The government has axed an annual study of spending in mental health services a year after HSJ revealed it had shown the first fall in spending for a decade.

Financial mapping reports of investment in the mental health sector have been commissioned by the Department of Health for the past 11 years.

The DH has said the report duplicated work and that NHS England would instead publish “programme budgeting data” on mental health spending in 2014.

But NHS England has told HSJ its proposal would “not provide the full range of information that the survey of investment in mental health did”.

Last year HSJ revealed the study, by the Mental Health Strategies consultancy, showed overall spending on adult mental health services had fallen in real terms for the first time in a decade.

After inflation, expenditure on mental health services in 2011-12 fell by 1 per cent, falling by £65m to £6.63bn.

Older people’s mental health was hit hardest, seeing a real-terms spending decrease of 3.1 per cent to £2.83bn in 2011-12.

The study constituted the only comprehensive single source means of guaging national and regional expenditure in areas including psychological therapies and crisis resolution.

The government has made a commitment to creating a “parity of esteem” between mental and physical health but critics say the axing of the survey will mean it is now impossible to check progress towards this goal.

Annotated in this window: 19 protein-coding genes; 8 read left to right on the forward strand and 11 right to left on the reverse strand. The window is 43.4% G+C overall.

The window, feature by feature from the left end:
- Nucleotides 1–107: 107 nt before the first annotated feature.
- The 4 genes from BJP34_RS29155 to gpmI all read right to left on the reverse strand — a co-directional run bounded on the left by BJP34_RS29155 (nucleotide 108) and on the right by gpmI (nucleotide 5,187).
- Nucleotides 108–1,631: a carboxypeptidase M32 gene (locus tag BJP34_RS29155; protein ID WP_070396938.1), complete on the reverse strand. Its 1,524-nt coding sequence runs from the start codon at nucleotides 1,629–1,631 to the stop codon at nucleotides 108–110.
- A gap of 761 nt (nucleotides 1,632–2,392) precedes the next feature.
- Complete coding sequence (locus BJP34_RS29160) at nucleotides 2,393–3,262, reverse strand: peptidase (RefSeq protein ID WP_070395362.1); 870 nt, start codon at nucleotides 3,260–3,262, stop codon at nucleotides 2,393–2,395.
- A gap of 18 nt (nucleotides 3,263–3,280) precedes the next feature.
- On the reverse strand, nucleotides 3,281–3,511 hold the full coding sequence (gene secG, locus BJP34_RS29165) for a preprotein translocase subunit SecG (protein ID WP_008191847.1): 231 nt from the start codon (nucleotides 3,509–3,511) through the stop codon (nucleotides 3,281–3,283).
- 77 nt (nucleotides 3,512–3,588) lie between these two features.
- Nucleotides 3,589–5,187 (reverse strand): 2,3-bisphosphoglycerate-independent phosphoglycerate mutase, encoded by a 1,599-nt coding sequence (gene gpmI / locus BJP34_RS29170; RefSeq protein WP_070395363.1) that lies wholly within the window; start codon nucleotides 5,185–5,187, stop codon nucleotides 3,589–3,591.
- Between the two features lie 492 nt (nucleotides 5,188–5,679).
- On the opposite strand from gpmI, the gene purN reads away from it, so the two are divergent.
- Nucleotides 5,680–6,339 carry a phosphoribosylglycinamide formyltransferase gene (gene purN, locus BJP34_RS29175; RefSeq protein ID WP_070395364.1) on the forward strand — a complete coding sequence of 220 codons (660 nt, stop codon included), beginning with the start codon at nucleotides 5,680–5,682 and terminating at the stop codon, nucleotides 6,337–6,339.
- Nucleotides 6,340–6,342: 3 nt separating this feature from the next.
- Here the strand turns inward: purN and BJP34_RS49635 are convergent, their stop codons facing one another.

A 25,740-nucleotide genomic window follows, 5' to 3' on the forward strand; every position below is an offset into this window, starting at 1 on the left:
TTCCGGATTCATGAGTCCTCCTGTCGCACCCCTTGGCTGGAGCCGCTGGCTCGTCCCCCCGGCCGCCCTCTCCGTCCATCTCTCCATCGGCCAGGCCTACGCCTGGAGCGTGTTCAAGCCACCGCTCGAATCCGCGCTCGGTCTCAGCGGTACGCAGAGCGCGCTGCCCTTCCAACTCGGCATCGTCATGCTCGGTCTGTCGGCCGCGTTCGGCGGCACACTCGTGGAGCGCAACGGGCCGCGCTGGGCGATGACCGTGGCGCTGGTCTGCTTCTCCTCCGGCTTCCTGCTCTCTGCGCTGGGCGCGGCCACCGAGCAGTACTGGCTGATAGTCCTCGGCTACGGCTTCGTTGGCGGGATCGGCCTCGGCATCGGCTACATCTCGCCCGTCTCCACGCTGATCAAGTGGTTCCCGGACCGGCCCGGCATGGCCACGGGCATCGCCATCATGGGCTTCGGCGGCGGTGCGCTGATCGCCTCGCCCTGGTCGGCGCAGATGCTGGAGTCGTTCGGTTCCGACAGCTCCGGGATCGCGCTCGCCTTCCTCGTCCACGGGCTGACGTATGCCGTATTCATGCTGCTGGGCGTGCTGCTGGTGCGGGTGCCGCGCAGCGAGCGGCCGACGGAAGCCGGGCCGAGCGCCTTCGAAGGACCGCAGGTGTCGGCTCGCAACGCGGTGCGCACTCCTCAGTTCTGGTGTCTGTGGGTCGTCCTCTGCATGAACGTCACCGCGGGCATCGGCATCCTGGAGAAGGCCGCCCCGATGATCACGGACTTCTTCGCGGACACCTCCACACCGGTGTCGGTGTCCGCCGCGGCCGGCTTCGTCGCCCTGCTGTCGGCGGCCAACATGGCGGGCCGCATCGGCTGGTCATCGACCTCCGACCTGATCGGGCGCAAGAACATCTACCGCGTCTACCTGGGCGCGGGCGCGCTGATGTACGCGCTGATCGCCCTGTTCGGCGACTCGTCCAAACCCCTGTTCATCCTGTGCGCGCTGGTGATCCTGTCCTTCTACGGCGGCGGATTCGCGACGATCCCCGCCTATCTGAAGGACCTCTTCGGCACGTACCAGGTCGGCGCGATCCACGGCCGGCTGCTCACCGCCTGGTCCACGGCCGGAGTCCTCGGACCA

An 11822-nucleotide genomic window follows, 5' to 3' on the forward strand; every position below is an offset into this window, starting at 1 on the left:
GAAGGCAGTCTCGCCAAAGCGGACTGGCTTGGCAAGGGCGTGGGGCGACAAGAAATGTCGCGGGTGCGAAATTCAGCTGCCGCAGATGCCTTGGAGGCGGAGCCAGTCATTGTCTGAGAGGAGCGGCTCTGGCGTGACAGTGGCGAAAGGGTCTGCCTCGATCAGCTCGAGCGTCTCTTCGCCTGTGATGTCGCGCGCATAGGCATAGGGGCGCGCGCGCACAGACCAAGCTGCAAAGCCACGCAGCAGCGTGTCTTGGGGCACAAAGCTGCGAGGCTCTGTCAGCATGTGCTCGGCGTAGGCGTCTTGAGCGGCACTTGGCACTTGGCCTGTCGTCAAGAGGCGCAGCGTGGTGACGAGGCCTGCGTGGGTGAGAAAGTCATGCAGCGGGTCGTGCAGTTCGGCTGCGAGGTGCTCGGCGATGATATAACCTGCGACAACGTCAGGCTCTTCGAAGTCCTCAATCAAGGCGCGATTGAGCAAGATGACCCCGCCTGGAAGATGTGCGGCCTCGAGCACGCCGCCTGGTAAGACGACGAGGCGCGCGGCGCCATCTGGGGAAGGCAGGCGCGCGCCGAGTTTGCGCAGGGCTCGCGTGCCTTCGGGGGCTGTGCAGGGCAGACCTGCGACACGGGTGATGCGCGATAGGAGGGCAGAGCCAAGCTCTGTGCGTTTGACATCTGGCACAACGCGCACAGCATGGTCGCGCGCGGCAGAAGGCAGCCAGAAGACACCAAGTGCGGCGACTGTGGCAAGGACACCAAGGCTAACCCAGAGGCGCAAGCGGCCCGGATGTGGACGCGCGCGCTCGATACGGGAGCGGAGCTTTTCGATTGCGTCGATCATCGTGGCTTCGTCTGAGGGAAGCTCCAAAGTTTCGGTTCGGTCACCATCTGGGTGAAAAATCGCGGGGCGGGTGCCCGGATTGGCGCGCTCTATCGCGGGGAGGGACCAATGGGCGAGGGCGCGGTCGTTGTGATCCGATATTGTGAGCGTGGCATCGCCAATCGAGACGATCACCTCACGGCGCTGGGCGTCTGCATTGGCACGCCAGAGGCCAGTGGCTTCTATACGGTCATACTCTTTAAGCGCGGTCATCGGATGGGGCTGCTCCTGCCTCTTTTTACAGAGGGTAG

Rebecca Cotton, director of mental health policy with the NHS Confederation Mental Health Network said: “It’s a fairly odd situation to be in when we can’t answer the simple question ‘how much are we spending on mental health services?’

“It’s important we have that sort of information available, even if there might be a better way of doing it in the future.”

Andy Bell, deputy chief executive at the Centre for Mental Health, described the decision by the DH as “worrying”. “We don’t have a reliable way of knowing how much was invested in mental health care last year, as we have had for the past 11 years,” he added.

“We don’t even know if we are going in the right direction on parity of esteem and that is troubling.”

A DH spokeswoman said: “Data on spending in mental health was duplicated. To reduce the bureaucratic burden on the NHS, in future, this will be captured through programme budgeting data.”

NHS England said programme budgeting data submitted by invidual commissioners would give an overall expenditure level for mental health services in 2012-13 but no date for its release has been set.

A spokesman for the national commissioning body added: “The programme budgeting data has been produced in this form for the last couple of years.

“It does not provide the full range of information that the survey of investment in mental health did, but it does provide information on mental health expenditure by commissioner broken down by a number of subcategories as well as the 12 care settings.”

He added that NHS England was looking to breakdown the data to see how money was spent on specific areas such as dementia and improving access to psychological therapies.